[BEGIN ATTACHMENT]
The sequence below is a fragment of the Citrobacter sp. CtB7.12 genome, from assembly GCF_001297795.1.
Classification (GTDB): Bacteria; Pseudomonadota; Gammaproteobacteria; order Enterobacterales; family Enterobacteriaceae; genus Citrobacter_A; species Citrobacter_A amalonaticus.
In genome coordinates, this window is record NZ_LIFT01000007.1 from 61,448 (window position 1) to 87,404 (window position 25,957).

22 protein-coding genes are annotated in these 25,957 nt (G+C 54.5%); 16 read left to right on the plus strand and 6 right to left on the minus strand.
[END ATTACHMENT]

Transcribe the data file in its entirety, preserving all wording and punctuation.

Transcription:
The sequence below is a fragment of the Citrobacter sp. CtB7.12 genome, from assembly GCF_001297795.1.
Classification (GTDB): Bacteria; Pseudomonadota; Gammaproteobacteria; order Enterobacterales; family Enterobacteriaceae; genus Citrobacter_A; species Citrobacter_A amalonaticus.
In genome coordinates, this window is record NZ_LIFT01000007.1 from 61,448 (window position 1) to 87,404 (window position 25,957).

22 protein-coding genes are annotated in these 25,957 nt (G+C 54.5%); 16 read left to right on the plus strand and 6 right to left on the minus strand.